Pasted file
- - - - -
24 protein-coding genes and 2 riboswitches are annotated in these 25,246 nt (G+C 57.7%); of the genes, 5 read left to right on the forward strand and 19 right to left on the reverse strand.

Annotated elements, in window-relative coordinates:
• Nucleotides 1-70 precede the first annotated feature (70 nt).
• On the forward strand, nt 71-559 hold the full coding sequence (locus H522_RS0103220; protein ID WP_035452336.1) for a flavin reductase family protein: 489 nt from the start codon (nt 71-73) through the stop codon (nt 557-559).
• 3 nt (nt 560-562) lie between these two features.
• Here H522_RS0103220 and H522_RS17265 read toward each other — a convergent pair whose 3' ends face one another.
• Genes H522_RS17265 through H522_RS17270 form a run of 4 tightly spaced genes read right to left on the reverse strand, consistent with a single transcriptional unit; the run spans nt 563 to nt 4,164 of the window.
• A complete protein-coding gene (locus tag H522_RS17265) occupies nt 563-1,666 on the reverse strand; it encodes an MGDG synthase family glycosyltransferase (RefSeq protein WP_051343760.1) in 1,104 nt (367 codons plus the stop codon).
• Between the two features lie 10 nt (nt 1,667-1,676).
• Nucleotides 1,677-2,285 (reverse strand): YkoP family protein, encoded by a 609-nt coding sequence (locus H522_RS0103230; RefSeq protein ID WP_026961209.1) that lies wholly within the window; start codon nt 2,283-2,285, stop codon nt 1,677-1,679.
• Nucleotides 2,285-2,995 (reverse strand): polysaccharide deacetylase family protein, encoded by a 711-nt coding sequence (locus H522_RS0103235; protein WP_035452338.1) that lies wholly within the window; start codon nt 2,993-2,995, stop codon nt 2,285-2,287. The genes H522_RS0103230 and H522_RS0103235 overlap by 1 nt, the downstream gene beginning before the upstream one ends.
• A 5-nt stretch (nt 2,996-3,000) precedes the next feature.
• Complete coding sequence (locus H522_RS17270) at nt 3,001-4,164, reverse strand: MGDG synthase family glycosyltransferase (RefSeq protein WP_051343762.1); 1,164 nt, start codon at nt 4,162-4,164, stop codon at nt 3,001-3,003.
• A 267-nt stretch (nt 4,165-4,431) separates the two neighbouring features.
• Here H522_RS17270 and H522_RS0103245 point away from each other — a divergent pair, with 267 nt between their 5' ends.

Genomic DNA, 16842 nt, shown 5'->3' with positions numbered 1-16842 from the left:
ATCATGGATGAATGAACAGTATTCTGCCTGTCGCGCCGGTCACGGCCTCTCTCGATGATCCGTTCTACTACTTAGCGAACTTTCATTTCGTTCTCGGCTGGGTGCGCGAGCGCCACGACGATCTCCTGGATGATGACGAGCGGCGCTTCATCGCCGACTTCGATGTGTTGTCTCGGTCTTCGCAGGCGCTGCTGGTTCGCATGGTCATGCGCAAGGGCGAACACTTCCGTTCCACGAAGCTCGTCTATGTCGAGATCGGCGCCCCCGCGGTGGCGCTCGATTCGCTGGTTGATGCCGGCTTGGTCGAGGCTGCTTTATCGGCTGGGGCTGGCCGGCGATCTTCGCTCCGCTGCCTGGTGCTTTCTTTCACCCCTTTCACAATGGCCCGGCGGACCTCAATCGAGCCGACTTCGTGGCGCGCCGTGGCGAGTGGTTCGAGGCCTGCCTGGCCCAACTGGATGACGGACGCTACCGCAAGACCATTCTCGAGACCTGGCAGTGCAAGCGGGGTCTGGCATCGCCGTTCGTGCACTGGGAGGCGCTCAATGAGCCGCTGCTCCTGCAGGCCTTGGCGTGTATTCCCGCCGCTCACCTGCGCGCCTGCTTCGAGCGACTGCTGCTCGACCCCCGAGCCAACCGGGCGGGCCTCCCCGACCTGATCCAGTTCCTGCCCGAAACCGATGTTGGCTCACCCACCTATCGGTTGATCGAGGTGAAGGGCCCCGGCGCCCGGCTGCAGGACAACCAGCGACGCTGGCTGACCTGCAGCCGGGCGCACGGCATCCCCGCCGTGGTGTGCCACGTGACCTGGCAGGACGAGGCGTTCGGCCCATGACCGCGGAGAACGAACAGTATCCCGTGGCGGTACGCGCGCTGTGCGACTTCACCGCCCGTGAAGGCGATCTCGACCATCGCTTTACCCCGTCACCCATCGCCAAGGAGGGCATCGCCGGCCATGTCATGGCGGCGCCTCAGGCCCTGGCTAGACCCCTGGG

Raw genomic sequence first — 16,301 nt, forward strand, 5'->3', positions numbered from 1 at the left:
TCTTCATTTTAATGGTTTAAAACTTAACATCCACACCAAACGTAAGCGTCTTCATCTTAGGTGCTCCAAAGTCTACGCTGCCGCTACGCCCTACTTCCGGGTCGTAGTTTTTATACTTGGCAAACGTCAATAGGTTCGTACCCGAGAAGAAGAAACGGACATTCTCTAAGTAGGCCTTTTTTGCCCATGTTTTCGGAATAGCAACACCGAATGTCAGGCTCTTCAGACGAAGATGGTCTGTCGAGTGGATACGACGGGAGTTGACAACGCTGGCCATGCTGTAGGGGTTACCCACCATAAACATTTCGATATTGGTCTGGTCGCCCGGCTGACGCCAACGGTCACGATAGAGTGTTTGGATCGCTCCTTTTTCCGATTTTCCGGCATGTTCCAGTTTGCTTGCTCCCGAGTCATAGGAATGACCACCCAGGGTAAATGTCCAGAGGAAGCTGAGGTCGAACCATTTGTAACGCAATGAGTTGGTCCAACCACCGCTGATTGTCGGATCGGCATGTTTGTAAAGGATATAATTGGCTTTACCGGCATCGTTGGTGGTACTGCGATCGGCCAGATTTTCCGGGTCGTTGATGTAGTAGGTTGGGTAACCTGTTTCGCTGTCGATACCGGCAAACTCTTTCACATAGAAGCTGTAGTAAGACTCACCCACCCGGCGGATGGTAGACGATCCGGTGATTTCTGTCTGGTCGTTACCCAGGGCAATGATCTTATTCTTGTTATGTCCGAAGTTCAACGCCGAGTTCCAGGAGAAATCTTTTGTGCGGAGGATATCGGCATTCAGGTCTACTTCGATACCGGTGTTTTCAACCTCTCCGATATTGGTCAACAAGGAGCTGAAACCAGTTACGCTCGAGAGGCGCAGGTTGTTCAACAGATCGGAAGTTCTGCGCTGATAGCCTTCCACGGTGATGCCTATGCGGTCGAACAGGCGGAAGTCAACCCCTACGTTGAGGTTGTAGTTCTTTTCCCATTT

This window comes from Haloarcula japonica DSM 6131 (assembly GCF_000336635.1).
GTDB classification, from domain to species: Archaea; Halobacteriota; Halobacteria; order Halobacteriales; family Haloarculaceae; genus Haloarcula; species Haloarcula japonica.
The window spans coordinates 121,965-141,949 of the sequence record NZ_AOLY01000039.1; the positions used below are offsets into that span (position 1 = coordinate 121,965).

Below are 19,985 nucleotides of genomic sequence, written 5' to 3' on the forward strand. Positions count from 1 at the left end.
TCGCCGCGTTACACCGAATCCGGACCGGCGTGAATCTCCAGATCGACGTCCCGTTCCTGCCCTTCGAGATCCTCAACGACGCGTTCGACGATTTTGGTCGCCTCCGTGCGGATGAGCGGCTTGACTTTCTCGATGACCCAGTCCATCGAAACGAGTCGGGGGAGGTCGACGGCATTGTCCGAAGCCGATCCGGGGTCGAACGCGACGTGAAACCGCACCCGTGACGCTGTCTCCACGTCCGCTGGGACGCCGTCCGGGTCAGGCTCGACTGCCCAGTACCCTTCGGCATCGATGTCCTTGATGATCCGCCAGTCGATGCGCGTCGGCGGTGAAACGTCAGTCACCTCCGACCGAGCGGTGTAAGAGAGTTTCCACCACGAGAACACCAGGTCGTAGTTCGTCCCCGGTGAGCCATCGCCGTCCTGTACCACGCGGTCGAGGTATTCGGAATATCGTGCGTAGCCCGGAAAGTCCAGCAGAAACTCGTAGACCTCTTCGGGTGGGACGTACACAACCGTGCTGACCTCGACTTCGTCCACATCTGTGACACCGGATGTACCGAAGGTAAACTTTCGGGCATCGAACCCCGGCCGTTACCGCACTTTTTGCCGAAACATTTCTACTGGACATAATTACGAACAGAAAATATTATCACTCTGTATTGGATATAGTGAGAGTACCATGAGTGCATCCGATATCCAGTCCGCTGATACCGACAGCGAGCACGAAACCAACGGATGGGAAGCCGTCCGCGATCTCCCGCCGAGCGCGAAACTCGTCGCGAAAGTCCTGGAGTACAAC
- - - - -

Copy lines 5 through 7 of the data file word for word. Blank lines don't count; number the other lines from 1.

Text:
• 3 nt (nt 560-562) lie between these two features.
• Here H522_RS0103220 and H522_RS17265 read toward each other — a convergent pair whose 3' ends face one another.
• Genes H522_RS17265 through H522_RS17270 form a run of 4 tightly spaced genes read right to left on the reverse strand, consistent with a single transcriptional unit; the run spans nt 563 to nt 4,164 of the window.